Edify Energy’s project is the first development application to be formally approved by the Townsville City Council for the planned Lansdown Eco-Industrial Precinct, which aims to co-locate clean energy generation with industrial and manufacturing facilities across more than 2000 hectares of dedicated land 40 kilometers south of Townsville.
Edify plans to initially produce green hydrogen at the site with a 10 MW pilot facility before increasing capacity in stages “to meet the needs of a growing domestic and export green hydrogen market,” it said.
The company is also in the development stages of building its 200 MW Majors Creek Solar Power Station, which will supply electricity to the Lansdown facility.
Edify has not yet released capacity or chemistry details about the battery storage facility it is also planning to build at the site though.
Lansdown Eco-Industrial Precinct
The formal approval marks the first stage in the precinct’s development and was warmly welcomed by both Edify and Townsville’s Mayor Jenny Hill. “The momentum continues to build behind the development of northern Australia’s first environmentally sustainable, advanced manufacturing, processing and technology estate right here in Townsville,” Cr Hill said in a statement.
According to her, Edify’s application had been independently assessed by the council’s planning officers and approved with conditions relating to development staging, roadworks and traffic safety upgrades.
Edify is one of three companies Townsville City Council said had “signed up to establish themselves at the precinct.”
Queensland Pacific Minerals plans to produce battery-grade nickel and cobalt sulphate from a nickel-cobalt ore. Imperium3 Townsville (iM3TSV), the third company looking to join, is seeking to develop an 18 GWh lithium-ion battery cell manufacturing facility, according to the council.
Mayor Hill said the Lansdown Eco-Industrial Precinct had the potential to significantly boost Townsville and North Queensland’s economy for decades.
“Lansdown is really significant to the city with the potential for thousands of jobs to be created which would be a huge boost to our economy and bring new skills to the community, particularly when the local economy is recovering from the impact of the COVID-19 global pandemic,” Cr Hill said.
“We welcome the state government’s strong support of this jobs-generating precinct and we will continue to lobby the federal government to similarly get behind the initiative and help realise the jobs and economic benefits it will deliver for North Queensland.”
Townsville misses out on federal funding priority list
On Tuesday, the federal government announced an additional $150 million in grants funding for regional hydrogen projects, expanding its hub priority list from five to seven to include a location in every Australian state. In Queensland, the federal government’s priority location will be Gladstone, south of Townsville.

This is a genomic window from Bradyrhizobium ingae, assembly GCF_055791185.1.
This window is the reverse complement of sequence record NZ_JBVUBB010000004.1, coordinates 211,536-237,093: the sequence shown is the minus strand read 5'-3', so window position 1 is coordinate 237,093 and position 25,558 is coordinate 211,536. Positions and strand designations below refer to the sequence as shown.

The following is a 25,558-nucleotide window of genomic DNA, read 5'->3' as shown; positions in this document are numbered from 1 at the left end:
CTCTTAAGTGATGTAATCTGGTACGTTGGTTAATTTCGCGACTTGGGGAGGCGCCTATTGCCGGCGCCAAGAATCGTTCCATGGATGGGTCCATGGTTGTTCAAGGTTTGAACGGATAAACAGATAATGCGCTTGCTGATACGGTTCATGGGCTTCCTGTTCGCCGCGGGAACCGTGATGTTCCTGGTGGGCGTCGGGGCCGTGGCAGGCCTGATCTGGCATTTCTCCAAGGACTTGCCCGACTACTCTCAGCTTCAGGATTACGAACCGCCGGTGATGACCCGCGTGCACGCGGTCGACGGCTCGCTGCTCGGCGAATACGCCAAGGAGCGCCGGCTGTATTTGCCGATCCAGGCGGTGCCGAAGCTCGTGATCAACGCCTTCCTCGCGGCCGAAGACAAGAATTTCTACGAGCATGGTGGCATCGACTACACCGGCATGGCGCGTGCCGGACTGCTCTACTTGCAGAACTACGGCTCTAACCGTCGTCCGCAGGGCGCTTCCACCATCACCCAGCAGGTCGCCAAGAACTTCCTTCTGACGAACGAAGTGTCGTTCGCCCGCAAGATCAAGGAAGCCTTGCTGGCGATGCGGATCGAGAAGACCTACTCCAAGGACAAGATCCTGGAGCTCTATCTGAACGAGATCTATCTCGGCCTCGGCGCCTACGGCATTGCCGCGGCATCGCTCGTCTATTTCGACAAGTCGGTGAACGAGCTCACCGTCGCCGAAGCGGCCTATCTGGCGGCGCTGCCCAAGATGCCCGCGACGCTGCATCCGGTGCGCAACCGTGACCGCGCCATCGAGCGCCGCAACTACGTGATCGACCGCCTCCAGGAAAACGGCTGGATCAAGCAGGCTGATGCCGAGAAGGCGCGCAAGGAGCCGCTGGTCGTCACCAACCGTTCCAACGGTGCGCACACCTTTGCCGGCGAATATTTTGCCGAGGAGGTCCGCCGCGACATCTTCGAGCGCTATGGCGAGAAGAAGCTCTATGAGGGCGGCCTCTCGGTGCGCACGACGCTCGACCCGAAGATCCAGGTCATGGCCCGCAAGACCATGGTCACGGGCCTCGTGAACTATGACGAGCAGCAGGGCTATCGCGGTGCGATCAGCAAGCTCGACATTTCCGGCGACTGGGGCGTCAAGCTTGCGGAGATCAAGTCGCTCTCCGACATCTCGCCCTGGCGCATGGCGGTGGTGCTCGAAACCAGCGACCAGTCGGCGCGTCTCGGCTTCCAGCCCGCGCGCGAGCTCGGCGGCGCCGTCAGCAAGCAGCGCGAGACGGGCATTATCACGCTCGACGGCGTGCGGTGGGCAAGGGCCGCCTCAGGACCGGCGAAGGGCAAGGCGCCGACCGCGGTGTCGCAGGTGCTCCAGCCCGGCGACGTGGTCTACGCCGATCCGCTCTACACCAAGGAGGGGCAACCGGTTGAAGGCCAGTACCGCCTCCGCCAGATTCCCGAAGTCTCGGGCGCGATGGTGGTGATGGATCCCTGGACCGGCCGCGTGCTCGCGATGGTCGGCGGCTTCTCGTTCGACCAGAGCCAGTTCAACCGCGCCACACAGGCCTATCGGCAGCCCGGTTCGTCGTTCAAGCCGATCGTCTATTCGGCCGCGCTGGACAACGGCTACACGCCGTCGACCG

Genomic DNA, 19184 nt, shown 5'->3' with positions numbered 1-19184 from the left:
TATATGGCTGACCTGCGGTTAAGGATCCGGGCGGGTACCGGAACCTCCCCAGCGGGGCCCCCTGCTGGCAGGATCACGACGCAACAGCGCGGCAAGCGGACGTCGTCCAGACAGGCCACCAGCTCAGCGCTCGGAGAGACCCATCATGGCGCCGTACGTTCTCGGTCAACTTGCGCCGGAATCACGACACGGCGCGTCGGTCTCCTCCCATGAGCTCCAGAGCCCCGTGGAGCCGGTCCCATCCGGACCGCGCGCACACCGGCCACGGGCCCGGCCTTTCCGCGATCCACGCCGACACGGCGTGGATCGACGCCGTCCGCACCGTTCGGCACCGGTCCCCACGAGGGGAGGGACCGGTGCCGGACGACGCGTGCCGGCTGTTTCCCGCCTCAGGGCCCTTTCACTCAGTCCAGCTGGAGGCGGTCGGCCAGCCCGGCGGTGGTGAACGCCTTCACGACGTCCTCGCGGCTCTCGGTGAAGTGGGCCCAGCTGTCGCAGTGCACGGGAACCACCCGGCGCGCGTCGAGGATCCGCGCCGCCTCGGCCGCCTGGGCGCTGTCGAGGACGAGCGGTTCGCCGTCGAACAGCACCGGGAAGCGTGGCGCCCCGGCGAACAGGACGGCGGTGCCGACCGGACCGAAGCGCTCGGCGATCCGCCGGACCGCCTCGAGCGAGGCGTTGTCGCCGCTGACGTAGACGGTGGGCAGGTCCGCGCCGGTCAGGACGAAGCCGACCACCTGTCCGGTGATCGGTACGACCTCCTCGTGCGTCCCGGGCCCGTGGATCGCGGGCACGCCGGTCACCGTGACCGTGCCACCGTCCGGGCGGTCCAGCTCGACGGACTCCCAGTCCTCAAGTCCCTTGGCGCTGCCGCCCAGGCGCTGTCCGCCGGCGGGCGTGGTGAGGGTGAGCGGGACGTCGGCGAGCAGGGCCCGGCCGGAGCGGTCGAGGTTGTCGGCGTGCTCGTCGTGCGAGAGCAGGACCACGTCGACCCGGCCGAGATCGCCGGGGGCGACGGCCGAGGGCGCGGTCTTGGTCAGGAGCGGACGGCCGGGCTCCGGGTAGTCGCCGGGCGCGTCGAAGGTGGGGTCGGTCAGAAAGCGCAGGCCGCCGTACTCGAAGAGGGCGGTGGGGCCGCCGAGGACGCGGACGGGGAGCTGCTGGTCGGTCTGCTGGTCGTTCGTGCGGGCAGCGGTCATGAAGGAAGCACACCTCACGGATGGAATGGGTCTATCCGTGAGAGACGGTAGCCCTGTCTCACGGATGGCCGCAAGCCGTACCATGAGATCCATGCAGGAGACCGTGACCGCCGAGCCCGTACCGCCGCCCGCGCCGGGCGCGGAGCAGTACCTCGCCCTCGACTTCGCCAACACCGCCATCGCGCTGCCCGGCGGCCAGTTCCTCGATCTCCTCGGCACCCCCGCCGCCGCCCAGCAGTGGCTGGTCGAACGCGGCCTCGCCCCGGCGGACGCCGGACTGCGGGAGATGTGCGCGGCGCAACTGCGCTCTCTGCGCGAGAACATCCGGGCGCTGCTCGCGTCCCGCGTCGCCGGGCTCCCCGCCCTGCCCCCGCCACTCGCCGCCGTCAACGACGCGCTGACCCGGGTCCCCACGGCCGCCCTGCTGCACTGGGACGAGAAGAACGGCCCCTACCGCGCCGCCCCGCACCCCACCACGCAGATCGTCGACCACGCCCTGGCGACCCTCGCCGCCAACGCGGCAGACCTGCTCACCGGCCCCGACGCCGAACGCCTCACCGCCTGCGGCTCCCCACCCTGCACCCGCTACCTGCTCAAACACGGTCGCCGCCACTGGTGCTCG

Queensland-based community group Solar Citizens said it would be unfortunate for Townsville, which is located in the far north – a region espoused by many to be an ideal location for green hydrogen production due to its proximity to Asian markets – to miss out on Commonwealth project funding.
“When you’ve got Edify, Sun Metals and Origin Energy all planning to invest in renewable hydrogen projects, it would be a real shame if Townsville missed out on this federal funding,” Solar Citizen’s Energy Strategist, Stephanie Gray, said.
“Townsville has all the key ingredients to be a clean energy industrial powerhouse: some of Australia’s best solar resources, a skilled local workforce and world-class port facilities.”
Solar Citizens published a report earlier this year which found turning Townsville into a renewable industry powerhouse would create a $154 billion economic boost for the region.
“Townsville has incredible potential but all levels of government need to back the region and build the enabling infrastructure to see these opportunities realised,” Gray added.
Even without Commonwealth government backing, Edify CEO John Cole described the Lansdown Eco-Industrial Precinct’s location as ideal for developing Australia’s green energy industries.
“Existing rail and road infrastructure connecting Lansdown to the Port of Townsville makes the precinct an excellent location to lead the renaissance of exporting value-added Australian-made products to global markets. We have long held the view that Townsville is a very good place to create a green hydrogen export industry and meet the growing need domestically and across the world for this emission-free fuel,” Cole said in a statement.
“The linking of clean electricity generation with the proposed advanced eco-industrial activity at Lansdown, together with the hundreds of millions of dollars in investment and opportunities for future proofed careers is what delights us.”
Mayor Hill described Edify’s plan as “a major vote of confidence in our city”.
“Edify’s desire to establish itself at the precinct supports Council’s ongoing efforts to work with both the state and federal government through the Townsville City Deal to get the precinct investment turn-key ready as soon as possible,” she added.
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